Here I am,  hanging out in this world and ‘adulting’, as our granddaughter would say. Like all people on the planet, I’m just doing the best I can, with what I have, if you include a personal weird spin. Have you been critiquing this reluctant reinvention? A sweet widow friend you may not have met, echoed that same thought last week, as we joke-texted one night about our packing up Christmas decorations antics. As she wistfully considered her late husband’s appreciative laughter at her fight with her own fake fir, I decided our imagining must be ‘a thing’. That said, if you, my other half, if your new career is ‘wife watch’, here are a few highlights to consider: Continue reading

Eat Dessert First

6d6e7a1682cdcf39ca17251d23435e7d-4047b61f6b501f5c23fa52da330400edIt’s been said that the only thing certain – is uncertainty. That’s as good a reason as any to hoover the rest of that cheesecake before dinner. Or maybe even make it dinner. But it doesn’t solve every problem, like say, those last five pounds you’ve been trying to lose. We’ve all learned, that even if we treat ourselves now, it won’t fill that cavern in pit of our stomach called ‘uncertainty’. That echoing vacuum has nothing to do with a yummy dessert or new pair of really great earrings (although they would be tempting). We try to fill the spaces, albeit temporarily, while we wait for the other shoe to drop.

And, somehow, drop it usually does.

Talking about that ‘other shoe’ was something I did a lot, because it usually fell – a lot. I’ve realized, after all these years and a lot of shoes, that some of that falling footgear was not always a crisis or a negative but a necessary. When Ernestine Ulmer quipped that “Life is uncertain; eat dessert first” I wonder where she was in her life. I’m pretty sure, wherever she was, the realization that everything in life is uncertain was pretty clear. Or maybe she just really loved dessert.

There are some things in our control and a whole lot that’s not. Control is an illusion. We can’t control the weather, the traffic, or someone else’s behavior. We can’t control cancer outcomes or pretty much anything really important. We buy insurance, we carry umbrellas and chug vitamins but nothing really cements a feeling of certainty. It’s a constant pervasive source of anxiety, and frustration. We start a new job, a new business. We become pregnant. We get married. Uncertainty is just one decision away. Continue reading

Count Your Blessings

Praise the lord

Each one of us have been dealt an iffy hand in this life. Often more than one. Sometimes we get a straight flush; others force us to cash in the chips. (I don’t play cards so I’m winging it here) In the game of life, it sucks to lose but when you stack up all your cards, you might be relieved to take back your own.

There will be times that being thankful is a stretch. When you’re in that lowest of low places, gratitude is a foreign word. It’s easy to be thankful for stuff that makes us happy, makes us feel good. Being grateful for more complicated things is a bit more challenging.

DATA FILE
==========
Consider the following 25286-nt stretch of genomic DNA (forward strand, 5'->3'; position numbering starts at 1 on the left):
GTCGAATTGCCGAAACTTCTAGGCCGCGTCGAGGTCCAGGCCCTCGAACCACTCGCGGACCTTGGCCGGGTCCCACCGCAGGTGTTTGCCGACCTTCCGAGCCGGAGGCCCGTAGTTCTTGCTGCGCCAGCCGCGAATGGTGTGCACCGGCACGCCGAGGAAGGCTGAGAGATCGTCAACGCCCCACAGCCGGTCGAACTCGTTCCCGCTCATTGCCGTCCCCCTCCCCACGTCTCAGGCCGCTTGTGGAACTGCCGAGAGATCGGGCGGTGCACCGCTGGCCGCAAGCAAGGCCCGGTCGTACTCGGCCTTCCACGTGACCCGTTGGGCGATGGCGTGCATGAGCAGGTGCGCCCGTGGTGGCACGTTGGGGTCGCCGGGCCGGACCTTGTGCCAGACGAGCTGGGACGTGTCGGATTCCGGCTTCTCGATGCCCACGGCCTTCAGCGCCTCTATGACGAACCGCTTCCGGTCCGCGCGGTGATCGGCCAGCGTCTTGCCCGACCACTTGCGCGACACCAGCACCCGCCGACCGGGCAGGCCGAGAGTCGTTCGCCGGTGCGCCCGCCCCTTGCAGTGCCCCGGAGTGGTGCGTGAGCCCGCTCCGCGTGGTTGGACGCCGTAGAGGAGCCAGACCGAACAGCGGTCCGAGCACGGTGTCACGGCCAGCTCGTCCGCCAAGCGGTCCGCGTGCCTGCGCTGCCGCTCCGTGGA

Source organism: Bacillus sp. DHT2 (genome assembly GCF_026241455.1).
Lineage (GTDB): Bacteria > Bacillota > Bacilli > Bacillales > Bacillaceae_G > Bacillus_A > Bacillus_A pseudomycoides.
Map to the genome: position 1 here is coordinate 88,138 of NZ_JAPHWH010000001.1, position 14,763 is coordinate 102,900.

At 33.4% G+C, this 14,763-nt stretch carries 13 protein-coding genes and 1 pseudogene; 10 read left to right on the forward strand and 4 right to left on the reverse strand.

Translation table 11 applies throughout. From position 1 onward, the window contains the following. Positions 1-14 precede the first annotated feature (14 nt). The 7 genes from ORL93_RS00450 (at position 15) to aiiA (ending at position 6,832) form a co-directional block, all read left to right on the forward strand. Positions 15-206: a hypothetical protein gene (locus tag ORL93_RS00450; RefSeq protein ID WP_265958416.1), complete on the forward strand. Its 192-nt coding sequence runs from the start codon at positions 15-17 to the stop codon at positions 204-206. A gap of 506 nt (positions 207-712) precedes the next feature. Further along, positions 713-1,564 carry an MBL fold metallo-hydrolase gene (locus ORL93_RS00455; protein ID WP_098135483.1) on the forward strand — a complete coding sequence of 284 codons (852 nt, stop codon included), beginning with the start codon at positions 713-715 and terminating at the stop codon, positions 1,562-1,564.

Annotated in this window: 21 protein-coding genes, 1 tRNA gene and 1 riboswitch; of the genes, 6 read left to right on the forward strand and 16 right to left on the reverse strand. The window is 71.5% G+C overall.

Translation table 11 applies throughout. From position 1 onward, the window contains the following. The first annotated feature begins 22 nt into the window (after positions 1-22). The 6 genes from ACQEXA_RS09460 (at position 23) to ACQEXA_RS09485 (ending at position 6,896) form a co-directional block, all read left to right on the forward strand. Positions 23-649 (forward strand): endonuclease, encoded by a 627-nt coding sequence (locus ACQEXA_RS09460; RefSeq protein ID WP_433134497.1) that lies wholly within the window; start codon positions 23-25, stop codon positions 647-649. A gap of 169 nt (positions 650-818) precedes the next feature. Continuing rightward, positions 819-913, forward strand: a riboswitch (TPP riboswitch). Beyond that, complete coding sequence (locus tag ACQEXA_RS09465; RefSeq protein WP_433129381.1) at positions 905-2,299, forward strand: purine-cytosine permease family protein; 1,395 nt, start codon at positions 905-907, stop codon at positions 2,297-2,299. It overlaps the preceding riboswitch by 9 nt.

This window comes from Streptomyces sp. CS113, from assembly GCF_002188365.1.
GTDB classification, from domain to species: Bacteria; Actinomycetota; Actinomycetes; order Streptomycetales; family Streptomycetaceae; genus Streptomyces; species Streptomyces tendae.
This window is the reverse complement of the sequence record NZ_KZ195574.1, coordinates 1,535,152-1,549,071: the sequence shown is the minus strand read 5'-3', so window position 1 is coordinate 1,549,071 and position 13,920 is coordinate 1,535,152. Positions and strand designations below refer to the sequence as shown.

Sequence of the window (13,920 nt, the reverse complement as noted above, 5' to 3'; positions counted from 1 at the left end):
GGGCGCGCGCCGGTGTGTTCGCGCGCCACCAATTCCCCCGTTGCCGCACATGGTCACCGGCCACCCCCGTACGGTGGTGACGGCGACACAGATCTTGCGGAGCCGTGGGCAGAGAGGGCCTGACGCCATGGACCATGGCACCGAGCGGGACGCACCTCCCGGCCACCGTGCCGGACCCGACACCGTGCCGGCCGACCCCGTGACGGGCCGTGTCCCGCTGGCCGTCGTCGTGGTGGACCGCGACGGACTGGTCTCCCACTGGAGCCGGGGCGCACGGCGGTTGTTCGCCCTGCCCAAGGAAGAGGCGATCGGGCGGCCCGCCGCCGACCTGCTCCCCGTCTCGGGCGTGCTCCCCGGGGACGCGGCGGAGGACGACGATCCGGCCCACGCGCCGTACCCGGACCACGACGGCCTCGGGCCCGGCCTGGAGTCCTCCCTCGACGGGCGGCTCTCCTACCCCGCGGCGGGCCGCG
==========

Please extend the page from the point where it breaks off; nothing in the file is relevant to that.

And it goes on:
The struggle ends, when gratitude begins. Neale Donald Walsh

Before you think I have this gratitude thing nailed down, I don’t. There are days I rant with the best of them. There are nights when pity parties reign. My writing is often just as much a reminder and inspiration to me — as to anyone else. That being said, in a nanosecond I can still write a list of 10 things I’m grateful. They would probably have a lot in common with your own list – family, friends, health, a home come easily to mind. These days, there’s a world in turmoil beyond our small periphery.

There are reminders everywhere that so much of this world cannot take safety or stability for granted. In many places outside our safe bubbles,  there are no nearby megastores packed with an overwhelming variety of food, clothing and things we don’t even really need. There’s no Uber; no HBO. It’s hard to be immersed in gratitude in the face of poverty, terrorism, war and loss of life, either of our loved one or of other people’s loved ones around the world. Yet, an attitude of gratitude is pretty global and somehow exists in the midst of the worst of human experiences. Continue reading

The Year That Was

71623963 - girls jump to the new year 2018 at sunset.

2017 is in the rear view mirror —  I’m really not sorry to see that crazy year go. You? From historic wildfires, horrific terrorist attacks and political scandals, to the solar eclipse, 2017 was a doozy. Walls and bans were touted and torch-carrying white nationalists marched freely. In stark contrast, across the world people walked in never before seen numbers in peaceful Womens Marches. Symbols of hate were toppled and guns continued to flourish with little constraint. Harvey and Irma decimated tropical oases and long overdue awareness of sexual harassment gave birth to the #MeToo movement. The rich have gotten richer still while the poor get poorer.